BOWIE – Saiquan Jamison said he would rather grab 20 rebounds than score 20 points any day. Many kids want to score the ball and finish with the most points. However, Jamison has found success in his rebounding prowess. “In the NBA, I would compare myself to someone like (the Cleveland Cavaliers’) Tristan Thompson, but […]
BOWIE – Saiquan Jamison said he would rather grab 20 rebounds than score 20 points any day.
Many kids want to score the ball and finish with the most points. However, Jamison has found success in his rebounding prowess.
“In the NBA, I would compare myself to someone like (the Cleveland Cavaliers’) Tristan Thompson, but a little more versatile,” Jamison said. “I can do more than just rebound. I feel like if I rebound well, points will come my way because my teammates will see me working my tail off and will reward me.”
Jamison credits a lot of his success to Everyone Deserves A Shot owner Ricky Goings, who runs an academic planning program that focuses on assisting potential college students with the college acceptance and financial process. Goings’ mission is to give as many kids as possible a chance to go to school by exposing their talents to college coaches.
“(Goings) pretty much took me under his wing and it was a wrap from there,” Jamison said. “He has talked to me on a regular basis about college coaches’ mindset. I used his knowledge to my advantage when it came to making decisions.”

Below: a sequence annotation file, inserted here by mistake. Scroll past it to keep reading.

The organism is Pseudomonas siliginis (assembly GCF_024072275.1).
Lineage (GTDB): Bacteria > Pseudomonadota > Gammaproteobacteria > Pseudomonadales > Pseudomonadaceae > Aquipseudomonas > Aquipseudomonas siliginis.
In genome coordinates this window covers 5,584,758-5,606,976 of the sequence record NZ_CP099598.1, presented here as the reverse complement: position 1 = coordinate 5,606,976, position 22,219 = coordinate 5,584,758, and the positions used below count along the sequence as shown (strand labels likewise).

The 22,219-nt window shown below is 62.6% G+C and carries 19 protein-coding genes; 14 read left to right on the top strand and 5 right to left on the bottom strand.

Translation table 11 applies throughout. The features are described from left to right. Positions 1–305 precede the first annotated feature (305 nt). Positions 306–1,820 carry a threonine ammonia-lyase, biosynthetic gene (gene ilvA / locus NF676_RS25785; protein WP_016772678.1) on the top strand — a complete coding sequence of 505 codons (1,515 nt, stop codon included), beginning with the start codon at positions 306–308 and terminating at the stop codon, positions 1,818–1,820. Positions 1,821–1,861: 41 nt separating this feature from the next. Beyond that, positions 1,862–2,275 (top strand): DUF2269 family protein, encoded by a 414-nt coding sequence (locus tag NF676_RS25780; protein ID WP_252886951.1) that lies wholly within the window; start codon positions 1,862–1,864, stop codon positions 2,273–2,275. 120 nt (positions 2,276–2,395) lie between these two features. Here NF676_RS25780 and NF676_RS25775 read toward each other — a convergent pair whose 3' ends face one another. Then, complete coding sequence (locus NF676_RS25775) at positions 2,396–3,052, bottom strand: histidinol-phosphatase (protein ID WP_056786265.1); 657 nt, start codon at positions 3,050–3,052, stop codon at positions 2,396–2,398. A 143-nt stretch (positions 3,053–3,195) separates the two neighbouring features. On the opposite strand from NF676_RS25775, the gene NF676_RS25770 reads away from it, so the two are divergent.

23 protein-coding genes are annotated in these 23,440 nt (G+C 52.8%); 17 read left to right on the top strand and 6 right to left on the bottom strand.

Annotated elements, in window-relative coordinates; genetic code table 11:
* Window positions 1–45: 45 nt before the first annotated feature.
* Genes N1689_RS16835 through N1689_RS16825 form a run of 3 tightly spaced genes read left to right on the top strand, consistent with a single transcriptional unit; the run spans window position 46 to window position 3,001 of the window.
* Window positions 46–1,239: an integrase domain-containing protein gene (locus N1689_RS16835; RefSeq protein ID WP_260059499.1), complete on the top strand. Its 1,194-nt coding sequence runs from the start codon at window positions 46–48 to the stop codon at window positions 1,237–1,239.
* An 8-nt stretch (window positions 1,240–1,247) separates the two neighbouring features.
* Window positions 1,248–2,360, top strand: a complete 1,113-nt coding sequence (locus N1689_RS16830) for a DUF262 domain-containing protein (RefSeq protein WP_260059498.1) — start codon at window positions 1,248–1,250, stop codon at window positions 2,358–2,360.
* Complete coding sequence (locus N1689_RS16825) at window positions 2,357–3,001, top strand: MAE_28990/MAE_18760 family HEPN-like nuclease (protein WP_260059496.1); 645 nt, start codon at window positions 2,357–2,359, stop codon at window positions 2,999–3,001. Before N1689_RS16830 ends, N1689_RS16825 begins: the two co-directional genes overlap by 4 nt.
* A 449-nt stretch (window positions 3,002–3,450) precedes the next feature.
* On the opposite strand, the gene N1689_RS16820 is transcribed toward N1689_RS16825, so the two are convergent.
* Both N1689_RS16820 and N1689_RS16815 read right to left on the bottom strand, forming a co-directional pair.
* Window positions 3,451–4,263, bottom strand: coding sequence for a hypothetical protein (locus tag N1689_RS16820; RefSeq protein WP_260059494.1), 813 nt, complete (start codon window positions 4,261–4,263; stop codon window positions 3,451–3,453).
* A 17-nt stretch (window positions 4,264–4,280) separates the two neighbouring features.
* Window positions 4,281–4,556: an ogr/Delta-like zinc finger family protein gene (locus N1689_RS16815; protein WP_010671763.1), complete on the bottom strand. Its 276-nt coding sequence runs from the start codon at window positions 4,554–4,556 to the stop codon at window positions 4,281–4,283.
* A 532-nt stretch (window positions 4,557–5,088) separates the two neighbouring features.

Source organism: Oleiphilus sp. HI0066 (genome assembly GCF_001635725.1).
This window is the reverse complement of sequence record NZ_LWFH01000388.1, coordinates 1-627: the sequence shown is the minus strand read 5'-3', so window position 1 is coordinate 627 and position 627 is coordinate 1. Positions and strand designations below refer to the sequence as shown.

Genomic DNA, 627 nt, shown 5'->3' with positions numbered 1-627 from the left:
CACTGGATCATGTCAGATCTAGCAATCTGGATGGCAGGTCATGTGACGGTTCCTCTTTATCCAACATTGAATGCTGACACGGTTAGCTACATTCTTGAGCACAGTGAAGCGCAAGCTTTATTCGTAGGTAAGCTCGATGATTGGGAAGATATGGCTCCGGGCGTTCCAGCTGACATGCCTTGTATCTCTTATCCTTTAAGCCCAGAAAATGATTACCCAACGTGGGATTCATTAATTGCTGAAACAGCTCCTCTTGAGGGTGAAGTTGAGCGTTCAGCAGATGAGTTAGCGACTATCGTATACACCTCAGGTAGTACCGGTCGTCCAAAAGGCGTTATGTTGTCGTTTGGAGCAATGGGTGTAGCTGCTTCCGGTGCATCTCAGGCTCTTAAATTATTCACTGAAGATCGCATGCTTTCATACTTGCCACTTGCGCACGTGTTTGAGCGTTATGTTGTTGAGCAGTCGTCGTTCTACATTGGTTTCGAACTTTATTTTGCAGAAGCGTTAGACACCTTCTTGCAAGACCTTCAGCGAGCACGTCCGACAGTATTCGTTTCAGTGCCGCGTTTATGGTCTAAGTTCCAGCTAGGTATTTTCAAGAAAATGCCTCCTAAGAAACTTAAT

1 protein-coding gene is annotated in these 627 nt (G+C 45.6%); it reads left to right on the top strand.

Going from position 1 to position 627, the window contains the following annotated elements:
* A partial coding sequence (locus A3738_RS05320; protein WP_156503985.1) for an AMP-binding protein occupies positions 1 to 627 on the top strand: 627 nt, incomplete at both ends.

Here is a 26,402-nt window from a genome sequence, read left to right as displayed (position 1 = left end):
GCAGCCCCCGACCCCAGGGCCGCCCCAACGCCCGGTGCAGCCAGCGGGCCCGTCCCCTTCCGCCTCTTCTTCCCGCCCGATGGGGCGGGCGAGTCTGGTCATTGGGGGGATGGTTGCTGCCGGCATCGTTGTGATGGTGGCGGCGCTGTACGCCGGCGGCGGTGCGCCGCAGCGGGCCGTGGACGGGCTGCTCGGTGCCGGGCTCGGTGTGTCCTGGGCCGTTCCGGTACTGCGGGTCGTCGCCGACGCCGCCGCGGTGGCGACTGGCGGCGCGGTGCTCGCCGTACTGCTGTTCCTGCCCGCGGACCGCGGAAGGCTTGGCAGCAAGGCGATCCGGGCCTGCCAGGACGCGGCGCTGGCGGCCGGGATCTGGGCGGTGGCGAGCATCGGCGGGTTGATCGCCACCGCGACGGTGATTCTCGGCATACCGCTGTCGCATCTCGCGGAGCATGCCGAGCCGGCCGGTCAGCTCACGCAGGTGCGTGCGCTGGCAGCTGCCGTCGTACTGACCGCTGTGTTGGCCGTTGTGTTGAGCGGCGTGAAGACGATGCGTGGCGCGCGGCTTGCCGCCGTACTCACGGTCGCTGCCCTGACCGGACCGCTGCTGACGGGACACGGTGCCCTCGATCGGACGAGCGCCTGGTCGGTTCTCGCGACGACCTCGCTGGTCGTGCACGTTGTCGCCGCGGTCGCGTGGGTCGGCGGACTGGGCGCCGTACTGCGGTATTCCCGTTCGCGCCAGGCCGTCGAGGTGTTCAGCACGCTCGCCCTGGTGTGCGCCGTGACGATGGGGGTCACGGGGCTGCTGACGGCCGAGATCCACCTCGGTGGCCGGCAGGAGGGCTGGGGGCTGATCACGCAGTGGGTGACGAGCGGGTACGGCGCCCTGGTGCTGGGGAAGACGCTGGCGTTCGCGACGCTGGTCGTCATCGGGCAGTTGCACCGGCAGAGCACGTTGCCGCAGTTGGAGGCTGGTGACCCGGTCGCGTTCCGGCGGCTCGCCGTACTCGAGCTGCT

Last season, Jamison finished his first college season at the University of Mount Olive. He started 23 games and averaged eight points and eight rebounds-per-game with a game-high of 19 points.
“My experience there was a bit shaky in the beginning. I just had a lot of bumps and bruises,” Jamison said. “As a team, we didn’t start off well. We lost games that we should have won. I built relationships with a few guys that will now be lifelong friends. It was real tough for my parents, who had to drive six hours to see me play.”
Last month Jamison announced he would be leaving Mount Olive to transfer to Bowie State University. Bowie State offered Jamison a partial scholarship last year, but he was hoping for more.
“My job was to make sure my parents did not have to spend large amounts of money (to see me play),” Jamison said. “There is nothing like being home and playing in front of family and friends.
“As soon as I come in I will be eligible to play and I think I will fit right in. Everyone is cool and they enjoy the motor I have. It will be a fun season.”
Tyrell Slade, who played with Jamison in the fall league at Northwestern High School, said Jamison was always about business.
“He is a good person to be around,” Slade said. “He is funny and was always cracking jokes, but when it is time to ball he was locked in and it was straight business for him.”